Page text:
In February of 1979, Tehran was in chaos. A cancer-stricken Mohammed Reza Pahlavi, the Western-backed autocrat, had gone into exile in mid-January, leaving behind a rickety regency council. On Feb. 1, Grand Ayatollah Ruhollah Khomeini, the godfather of the revolution, returned from exile in Paris. And in the Iranian version of “Ten Days That Shook the World,” street demonstrations raged until the government collapsed on Feb. 11.

Ecstatic Iranians danced in the streets, playing cat and mouse with soldiers as lingering pro-government sharpshooters fired from the rooftops. Families joined in mass protests, as vigilantes ransacked liquor stores and people kissed the foreheads of turbaned clerics leading the revolution.

Forty years ago, Iranians swelled with pride, hope and the expectation of a better future. Dreams of freedom and independence from the United States fired up the revolutionaries. But great, rapid change can leave deep and lasting wounds. There were lashings, hangings, amputations and mass imprisonment. Thousands of people died and hundreds of thousands left the country, some fleeing for their lives, never to return.

What materialized after those first bloody years was truly revolutionary: an Islamic republic, a theocracy built on ideological choices inspired to a great extent by Ayatollah Khomeini.

New rules were put in effect to forbid anything that might lead people astray and prevent them from ascending to a heavenly afterlife: strict controls on the media, which isolated Iranians from Western influences; an absolute segregation of the sexes in public places; compulsory head scarves for women; bans on alcohol and musical instruments on television; rules forbidding women to ride bicycles. It went on and on, zealously and sometimes brutally enforced by the morality police and the paramilitary Basij forces.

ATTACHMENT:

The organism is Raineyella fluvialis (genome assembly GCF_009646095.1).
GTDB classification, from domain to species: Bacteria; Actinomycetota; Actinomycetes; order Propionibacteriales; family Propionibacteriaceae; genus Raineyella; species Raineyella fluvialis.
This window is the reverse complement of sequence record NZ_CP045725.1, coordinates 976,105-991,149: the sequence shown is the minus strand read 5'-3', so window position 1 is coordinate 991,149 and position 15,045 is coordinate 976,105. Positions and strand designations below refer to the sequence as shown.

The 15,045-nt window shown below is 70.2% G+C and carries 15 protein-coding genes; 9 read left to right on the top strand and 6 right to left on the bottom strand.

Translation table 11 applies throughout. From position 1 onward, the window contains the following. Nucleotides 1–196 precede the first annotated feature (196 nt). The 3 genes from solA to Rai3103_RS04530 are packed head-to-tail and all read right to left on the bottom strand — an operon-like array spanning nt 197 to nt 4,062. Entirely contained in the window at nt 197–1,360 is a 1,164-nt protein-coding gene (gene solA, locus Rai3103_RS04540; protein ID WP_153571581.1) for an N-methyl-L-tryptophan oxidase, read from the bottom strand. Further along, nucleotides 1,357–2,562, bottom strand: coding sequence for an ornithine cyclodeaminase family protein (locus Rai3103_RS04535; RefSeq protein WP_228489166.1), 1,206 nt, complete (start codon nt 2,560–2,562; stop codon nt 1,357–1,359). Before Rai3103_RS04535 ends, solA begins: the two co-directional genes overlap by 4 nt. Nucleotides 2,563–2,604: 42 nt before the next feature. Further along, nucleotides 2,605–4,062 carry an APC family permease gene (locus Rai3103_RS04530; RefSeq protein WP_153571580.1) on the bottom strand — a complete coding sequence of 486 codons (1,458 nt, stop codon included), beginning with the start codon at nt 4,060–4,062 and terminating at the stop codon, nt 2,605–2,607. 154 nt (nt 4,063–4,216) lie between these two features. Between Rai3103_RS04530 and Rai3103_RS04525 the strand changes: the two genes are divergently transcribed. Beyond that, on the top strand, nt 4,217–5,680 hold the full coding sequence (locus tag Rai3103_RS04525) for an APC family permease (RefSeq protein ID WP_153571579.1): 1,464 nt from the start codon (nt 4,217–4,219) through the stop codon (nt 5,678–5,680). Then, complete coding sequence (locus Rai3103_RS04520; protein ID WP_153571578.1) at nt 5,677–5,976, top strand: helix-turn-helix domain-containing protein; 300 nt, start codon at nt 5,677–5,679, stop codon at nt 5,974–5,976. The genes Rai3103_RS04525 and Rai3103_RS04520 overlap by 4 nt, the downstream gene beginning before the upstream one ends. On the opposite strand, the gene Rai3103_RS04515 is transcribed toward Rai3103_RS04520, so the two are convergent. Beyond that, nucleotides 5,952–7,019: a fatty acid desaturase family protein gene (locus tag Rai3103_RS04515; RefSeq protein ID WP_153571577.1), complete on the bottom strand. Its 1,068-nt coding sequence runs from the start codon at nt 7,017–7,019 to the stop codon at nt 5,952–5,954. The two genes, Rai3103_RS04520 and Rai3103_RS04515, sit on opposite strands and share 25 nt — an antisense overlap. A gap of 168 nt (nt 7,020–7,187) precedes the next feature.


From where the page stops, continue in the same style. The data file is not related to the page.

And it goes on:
But over the years, as the early revolutionary fervor gave way for most people to a yearning for a more normal existence, the rules became negotiable. While the political system is basically the same as in those early years, the society changed slowly, at times almost imperceptibly. Those changes have been enormous, and the Iran celebrating the 40th anniversary of the revolution on Feb. 11 is closer than most outsiders generally appreciate to being that “normal” country Iranians want.